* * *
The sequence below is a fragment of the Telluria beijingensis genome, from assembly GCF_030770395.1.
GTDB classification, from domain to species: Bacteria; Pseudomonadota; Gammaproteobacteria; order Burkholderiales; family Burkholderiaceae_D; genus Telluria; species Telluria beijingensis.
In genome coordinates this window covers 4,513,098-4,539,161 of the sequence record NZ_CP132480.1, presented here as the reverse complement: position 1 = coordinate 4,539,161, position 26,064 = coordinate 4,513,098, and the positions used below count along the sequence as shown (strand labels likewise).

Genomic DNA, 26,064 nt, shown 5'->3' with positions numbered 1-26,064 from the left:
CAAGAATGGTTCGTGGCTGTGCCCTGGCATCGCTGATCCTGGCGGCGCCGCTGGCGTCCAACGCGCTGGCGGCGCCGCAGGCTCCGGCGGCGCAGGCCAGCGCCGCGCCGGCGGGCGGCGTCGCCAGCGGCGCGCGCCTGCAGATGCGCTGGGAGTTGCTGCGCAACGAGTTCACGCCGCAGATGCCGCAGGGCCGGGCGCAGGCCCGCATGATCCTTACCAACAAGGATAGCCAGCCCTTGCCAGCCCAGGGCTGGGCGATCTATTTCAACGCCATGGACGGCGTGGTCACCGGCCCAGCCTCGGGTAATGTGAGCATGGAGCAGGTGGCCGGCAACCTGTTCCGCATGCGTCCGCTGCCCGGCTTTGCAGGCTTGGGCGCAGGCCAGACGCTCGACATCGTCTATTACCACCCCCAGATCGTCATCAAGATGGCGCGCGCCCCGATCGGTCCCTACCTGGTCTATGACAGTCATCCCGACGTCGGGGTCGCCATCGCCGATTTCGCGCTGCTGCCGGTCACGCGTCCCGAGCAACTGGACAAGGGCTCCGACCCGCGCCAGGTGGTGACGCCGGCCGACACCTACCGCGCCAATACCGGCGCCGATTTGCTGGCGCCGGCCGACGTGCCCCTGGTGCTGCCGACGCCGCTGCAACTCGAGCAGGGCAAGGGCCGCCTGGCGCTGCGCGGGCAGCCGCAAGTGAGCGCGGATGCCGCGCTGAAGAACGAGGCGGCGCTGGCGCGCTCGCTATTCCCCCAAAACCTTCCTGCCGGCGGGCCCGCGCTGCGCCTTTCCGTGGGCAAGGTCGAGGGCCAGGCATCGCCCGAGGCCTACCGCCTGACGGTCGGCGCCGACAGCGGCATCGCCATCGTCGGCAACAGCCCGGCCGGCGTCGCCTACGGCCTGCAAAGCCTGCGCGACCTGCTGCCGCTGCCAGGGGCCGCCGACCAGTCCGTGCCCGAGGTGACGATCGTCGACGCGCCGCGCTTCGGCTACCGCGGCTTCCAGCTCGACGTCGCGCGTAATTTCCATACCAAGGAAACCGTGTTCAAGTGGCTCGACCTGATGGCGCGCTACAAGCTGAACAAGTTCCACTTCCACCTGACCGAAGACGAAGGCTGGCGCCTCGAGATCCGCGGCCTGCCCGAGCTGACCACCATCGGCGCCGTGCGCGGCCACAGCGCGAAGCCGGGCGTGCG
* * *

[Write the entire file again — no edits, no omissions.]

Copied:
The sequence below is a fragment of the Telluria beijingensis genome, from assembly GCF_030770395.1.
GTDB classification, from domain to species: Bacteria; Pseudomonadota; Gammaproteobacteria; order Burkholderiales; family Burkholderiaceae_D; genus Telluria; species Telluria beijingensis.
In genome coordinates this window covers 4,513,098-4,539,161 of the sequence record NZ_CP132480.1, presented here as the reverse complement: position 1 = coordinate 4,539,161, position 26,064 = coordinate 4,513,098, and the positions used below count along the sequence as shown (strand labels likewise).

Genomic DNA, 26,064 nt, shown 5'->3' with positions numbered 1-26,064 from the left:
CAAGAATGGTTCGTGGCTGTGCCCTGGCATCGCTGATCCTGGCGGCGCCGCTGGCGTCCAACGCGCTGGCGGCGCCGCAGGCTCCGGCGGCGCAGGCCAGCGCCGCGCCGGCGGGCGGCGTCGCCAGCGGCGCGCGCCTGCAGATGCGCTGGGAGTTGCTGCGCAACGAGTTCACGCCGCAGATGCCGCAGGGCCGGGCGCAGGCCCGCATGATCCTTACCAACAAGGATAGCCAGCCCTTGCCAGCCCAGGGCTGGGCGATCTATTTCAACGCCATGGACGGCGTGGTCACCGGCCCAGCCTCGGGTAATGTGAGCATGGAGCAGGTGGCCGGCAACCTGTTCCGCATGCGTCCGCTGCCCGGCTTTGCAGGCTTGGGCGCAGGCCAGACGCTCGACATCGTCTATTACCACCCCCAGATCGTCATCAAGATGGCGCGCGCCCCGATCGGTCCCTACCTGGTCTATGACAGTCATCCCGACGTCGGGGTCGCCATCGCCGATTTCGCGCTGCTGCCGGTCACGCGTCCCGAGCAACTGGACAAGGGCTCCGACCCGCGCCAGGTGGTGACGCCGGCCGACACCTACCGCGCCAATACCGGCGCCGATTTGCTGGCGCCGGCCGACGTGCCCCTGGTGCTGCCGACGCCGCTGCAACTCGAGCAGGGCAAGGGCCGCCTGGCGCTGCGCGGGCAGCCGCAAGTGAGCGCGGATGCCGCGCTGAAGAACGAGGCGGCGCTGGCGCGCTCGCTATTCCCCCAAAACCTTCCTGCCGGCGGGCCCGCGCTGCGCCTTTCCGTGGGCAAGGTCGAGGGCCAGGCATCGCCCGAGGCCTACCGCCTGACGGTCGGCGCCGACAGCGGCATCGCCATCGTCGGCAACAGCCCGGCCGGCGTCGCCTACGGCCTGCAAAGCCTGCGCGACCTGCTGCCGCTGCCAGGGGCCGCCGACCAGTCCGTGCCCGAGGTGACGATCGTCGACGCGCCGCGCTTCGGCTACCGCGGCTTCCAGCTCGACGTCGCGCGTAATTTCCATACCAAGGAAACCGTGTTCAAGTGGCTCGACCTGATGGCGCGCTACAAGCTGAACAAGTTCCACTTCCACCTGACCGAAGACGAAGGCTGGCGCCTCGAGATCCGCGGCCTGCCCGAGCTGACCACCATCGGCGCCGTGCGCGGCCACAGCGCGAAGCCGGGCGTGCG